The restaurant in their hotel was more like a private dining room: six tables only, of varying sizes. There was an open fireplace, with a wood fire burning, on which grills could be cooked for those who chose them. Those of us fortunate enough to have been in love in youth, and to have dined with our loved one in old-fashioned French dining rooms, taking pleasure in the ceremony of it, enjoying the choosing of dishes, the choosing of wines, the sharing of tastes of each other’s food, the smiling, formulaic good wishes of the waiter — ‘Bonne dégustation, bon appétit, bonne continuation’ — as he or she guides us through each stage of the experience, while holding in the back of our minds the expectation of other pleasures later in the evening, will take those happy memories to our graves. So it was for François and Sylvie, except, of course, that they were, to use the quaint old phrase, ‘no longer young’. Their pleasure was more intense, more grateful than that of the young, since the young tend to take such things as their right; at the same time it was more apprehensive, since adult bodies don’t remain completely lovely for long, and a possible coming together later in the evening — still only possible, as they each said inwardly — would require humour and tolerance as well as desire. Fortunately, there was by this time no doubt as to the presence of the last quality, on either side.

So they tasted, and ate, and drank, and continued, and had a dessert, and coffee, and François had a digestif (surely not for courage). They made their way up the stairs hand in hand this time, the informality of their touch a joyful denial of their years, and when they arrived at the same spot as the night before, Sylvie had no hesitation in saying to her friend, ‘Will you come in?’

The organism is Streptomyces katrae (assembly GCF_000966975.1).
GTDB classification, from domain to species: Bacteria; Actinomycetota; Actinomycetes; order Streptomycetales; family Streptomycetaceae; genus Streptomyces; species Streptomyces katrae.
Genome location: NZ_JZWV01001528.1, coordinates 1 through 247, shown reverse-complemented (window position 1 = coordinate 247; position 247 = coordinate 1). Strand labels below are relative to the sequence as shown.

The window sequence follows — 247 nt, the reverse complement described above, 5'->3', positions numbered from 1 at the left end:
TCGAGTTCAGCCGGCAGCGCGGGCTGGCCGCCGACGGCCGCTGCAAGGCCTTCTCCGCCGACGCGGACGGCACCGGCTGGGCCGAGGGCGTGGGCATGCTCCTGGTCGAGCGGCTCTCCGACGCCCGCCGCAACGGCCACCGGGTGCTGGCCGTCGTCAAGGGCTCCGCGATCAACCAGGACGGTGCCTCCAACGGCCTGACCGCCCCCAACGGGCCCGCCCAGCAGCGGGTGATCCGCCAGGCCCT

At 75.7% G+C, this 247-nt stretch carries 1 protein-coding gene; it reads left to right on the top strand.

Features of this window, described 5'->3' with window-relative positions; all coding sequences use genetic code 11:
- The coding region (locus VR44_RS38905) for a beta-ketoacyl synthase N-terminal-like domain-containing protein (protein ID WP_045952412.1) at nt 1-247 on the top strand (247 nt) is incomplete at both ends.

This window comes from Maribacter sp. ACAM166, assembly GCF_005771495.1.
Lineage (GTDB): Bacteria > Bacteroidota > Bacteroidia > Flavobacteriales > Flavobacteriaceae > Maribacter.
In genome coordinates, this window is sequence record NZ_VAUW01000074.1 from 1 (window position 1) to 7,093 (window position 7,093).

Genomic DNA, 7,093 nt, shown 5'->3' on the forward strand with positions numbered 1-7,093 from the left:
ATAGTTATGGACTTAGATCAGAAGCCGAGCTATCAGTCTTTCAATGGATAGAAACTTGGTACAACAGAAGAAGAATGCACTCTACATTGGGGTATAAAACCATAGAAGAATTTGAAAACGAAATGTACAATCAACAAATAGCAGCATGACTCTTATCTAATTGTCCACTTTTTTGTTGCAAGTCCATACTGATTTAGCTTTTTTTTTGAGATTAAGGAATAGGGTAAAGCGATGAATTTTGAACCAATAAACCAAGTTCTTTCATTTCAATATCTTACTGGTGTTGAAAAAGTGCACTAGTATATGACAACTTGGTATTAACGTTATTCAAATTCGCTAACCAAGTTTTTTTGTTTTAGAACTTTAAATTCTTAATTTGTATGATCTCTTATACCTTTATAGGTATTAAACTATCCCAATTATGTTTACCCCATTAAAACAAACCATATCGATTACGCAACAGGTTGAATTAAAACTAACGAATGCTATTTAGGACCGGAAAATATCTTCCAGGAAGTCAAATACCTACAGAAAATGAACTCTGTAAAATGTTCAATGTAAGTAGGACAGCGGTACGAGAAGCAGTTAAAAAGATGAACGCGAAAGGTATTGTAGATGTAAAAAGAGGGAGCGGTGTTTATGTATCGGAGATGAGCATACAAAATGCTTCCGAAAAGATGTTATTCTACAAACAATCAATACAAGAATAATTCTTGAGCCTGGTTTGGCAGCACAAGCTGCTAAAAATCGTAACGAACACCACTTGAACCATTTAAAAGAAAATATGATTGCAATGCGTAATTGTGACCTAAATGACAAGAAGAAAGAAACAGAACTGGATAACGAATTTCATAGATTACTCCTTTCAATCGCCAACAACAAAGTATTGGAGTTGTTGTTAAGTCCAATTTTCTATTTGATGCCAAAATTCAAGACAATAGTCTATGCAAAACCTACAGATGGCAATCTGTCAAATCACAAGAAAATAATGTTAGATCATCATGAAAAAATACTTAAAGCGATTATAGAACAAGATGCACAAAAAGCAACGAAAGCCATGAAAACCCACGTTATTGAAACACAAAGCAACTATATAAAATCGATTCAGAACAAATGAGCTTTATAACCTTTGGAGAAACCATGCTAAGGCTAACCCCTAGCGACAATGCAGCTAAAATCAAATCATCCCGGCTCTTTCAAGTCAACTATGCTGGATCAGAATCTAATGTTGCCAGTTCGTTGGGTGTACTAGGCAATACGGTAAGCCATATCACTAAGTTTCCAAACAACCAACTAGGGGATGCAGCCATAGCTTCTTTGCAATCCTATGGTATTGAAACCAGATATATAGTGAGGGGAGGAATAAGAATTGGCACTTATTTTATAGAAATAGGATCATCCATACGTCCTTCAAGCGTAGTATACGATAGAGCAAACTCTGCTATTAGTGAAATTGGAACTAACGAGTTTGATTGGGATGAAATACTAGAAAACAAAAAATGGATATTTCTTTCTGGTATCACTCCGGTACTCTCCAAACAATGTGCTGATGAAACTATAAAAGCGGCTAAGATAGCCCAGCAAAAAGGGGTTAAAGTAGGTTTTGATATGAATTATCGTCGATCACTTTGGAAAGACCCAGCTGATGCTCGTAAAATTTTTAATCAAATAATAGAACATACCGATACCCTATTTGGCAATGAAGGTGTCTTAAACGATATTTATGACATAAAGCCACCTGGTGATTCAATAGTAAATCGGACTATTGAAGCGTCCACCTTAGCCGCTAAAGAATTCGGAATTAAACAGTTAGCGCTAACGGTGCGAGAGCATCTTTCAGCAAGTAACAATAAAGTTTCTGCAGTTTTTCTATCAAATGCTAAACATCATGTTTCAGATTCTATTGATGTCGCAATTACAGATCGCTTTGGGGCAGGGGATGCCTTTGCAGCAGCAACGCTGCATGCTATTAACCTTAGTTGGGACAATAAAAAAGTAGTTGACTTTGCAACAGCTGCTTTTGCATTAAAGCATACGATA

An English novelist has remarked that it’s easy to be in love when on holiday. A French poet, in describing an old man’s failing sexual powers, has referred by contrast to young men’s ‘triumphant mornings’ (‘des matins triomphants’). The next morning, as François and Sylvie lay side by side in her bed (conveniently, all the rooms in the hotel had recently been equipped with double beds), they would have agreed with the novelist and disputed with the poet. Their lovemaking had indeed been easy. Neither was a virgin, but in both cases it had been many years since their last, brief, less than satisfactory sexual encounters. This time there had been wonderment and gratitude and, of course, simple pleasure, the more so since one of the benefits of being ‘no longer young’ is that we know not to rush at things. The success of the night was repeated, in even more leisurely a style, in the morning, and François’ sense of triumph was nothing to do with conquest, everything to do with relief that, after years in which arousal had occurred only at long intervals, he had been effortlessly capable of it twice within a few hours.

The novelist’s remark carries an implicit but clear warning, to which François and Sylvie began to turn their attention as they drove back to Plouay. How soon would they tell the sisters that their relationship had gone beyond friendship and professional association? How would they arrange to see each other during their working weeks, at their weekends? Being the conventional people that they were, both privately thought about the possibility of announcing a formal engagement, before dismissing the idea as premature. Perhaps it was a symbol of their sense of impending normality that on this return journey they lunched unglamorously at a service station on the autoroute.

They arrived at Sylvie’s house in the twilight. She said, ‘Would you like to stay?’ He said, ‘I’d love to. You know I’d love to. But I have to be at work tomorrow morning early. Perhaps I’d better get back.’ Then he looked across at her in the car and saw her face and said, ‘I must be mad. Of course I’ll stay.’ He looked at her face again. It had changed. ‘Only…’ he added, ‘without meaning to presume, perhaps not in the guest room this time?’ She said, ‘We won’t be needing the guest room from now on.’ That exchange, at once humorous and charged with feeling, was proof positive that now, unambiguously, they were amoureux.